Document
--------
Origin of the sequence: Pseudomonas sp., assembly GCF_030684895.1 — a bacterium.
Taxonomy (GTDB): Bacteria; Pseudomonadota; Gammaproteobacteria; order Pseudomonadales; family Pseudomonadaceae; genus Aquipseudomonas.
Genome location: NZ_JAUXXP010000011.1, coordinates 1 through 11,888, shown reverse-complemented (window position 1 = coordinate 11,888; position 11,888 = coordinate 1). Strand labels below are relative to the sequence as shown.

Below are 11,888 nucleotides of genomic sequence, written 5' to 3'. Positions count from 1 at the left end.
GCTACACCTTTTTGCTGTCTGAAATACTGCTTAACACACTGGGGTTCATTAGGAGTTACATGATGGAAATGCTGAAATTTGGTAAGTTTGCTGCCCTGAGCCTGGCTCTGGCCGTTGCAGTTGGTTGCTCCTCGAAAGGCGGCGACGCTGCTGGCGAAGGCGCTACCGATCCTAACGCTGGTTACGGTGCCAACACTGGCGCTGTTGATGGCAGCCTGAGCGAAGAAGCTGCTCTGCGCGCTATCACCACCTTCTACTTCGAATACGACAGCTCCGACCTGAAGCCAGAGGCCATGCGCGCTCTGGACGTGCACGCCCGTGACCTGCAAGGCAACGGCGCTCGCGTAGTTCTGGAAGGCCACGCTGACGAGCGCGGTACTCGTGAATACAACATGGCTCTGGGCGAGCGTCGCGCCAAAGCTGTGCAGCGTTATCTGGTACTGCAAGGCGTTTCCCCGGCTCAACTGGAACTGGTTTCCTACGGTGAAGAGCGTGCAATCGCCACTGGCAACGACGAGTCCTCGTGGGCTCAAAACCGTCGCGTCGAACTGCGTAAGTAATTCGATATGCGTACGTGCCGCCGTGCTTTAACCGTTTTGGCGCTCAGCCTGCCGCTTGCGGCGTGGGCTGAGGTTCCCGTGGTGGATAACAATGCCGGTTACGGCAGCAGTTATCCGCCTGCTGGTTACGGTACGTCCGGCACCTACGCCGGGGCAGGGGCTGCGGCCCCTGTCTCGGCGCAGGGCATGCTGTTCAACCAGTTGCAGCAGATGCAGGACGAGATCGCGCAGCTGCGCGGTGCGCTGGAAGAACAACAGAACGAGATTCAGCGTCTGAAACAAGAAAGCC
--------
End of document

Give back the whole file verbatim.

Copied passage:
Origin of the sequence: Pseudomonas sp., assembly GCF_030684895.1 — a bacterium.
Taxonomy (GTDB): Bacteria; Pseudomonadota; Gammaproteobacteria; order Pseudomonadales; family Pseudomonadaceae; genus Aquipseudomonas.
Genome location: NZ_JAUXXP010000011.1, coordinates 1 through 11,888, shown reverse-complemented (window position 1 = coordinate 11,888; position 11,888 = coordinate 1). Strand labels below are relative to the sequence as shown.

Below are 11,888 nucleotides of genomic sequence, written 5' to 3'. Positions count from 1 at the left end.
GCTACACCTTTTTGCTGTCTGAAATACTGCTTAACACACTGGGGTTCATTAGGAGTTACATGATGGAAATGCTGAAATTTGGTAAGTTTGCTGCCCTGAGCCTGGCTCTGGCCGTTGCAGTTGGTTGCTCCTCGAAAGGCGGCGACGCTGCTGGCGAAGGCGCTACCGATCCTAACGCTGGTTACGGTGCCAACACTGGCGCTGTTGATGGCAGCCTGAGCGAAGAAGCTGCTCTGCGCGCTATCACCACCTTCTACTTCGAATACGACAGCTCCGACCTGAAGCCAGAGGCCATGCGCGCTCTGGACGTGCACGCCCGTGACCTGCAAGGCAACGGCGCTCGCGTAGTTCTGGAAGGCCACGCTGACGAGCGCGGTACTCGTGAATACAACATGGCTCTGGGCGAGCGTCGCGCCAAAGCTGTGCAGCGTTATCTGGTACTGCAAGGCGTTTCCCCGGCTCAACTGGAACTGGTTTCCTACGGTGAAGAGCGTGCAATCGCCACTGGCAACGACGAGTCCTCGTGGGCTCAAAACCGTCGCGTCGAACTGCGTAAGTAATTCGATATGCGTACGTGCCGCCGTGCTTTAACCGTTTTGGCGCTCAGCCTGCCGCTTGCGGCGTGGGCTGAGGTTCCCGTGGTGGATAACAATGCCGGTTACGGCAGCAGTTATCCGCCTGCTGGTTACGGTACGTCCGGCACCTACGCCGGGGCAGGGGCTGCGGCCCCTGTCTCGGCGCAGGGCATGCTGTTCAACCAGTTGCAGCAGATGCAGGACGAGATCGCGCAGCTGCGCGGTGCGCTGGAAGAACAACAGAACGAGATTCAGCGTCTGAAACAAGAAAGCC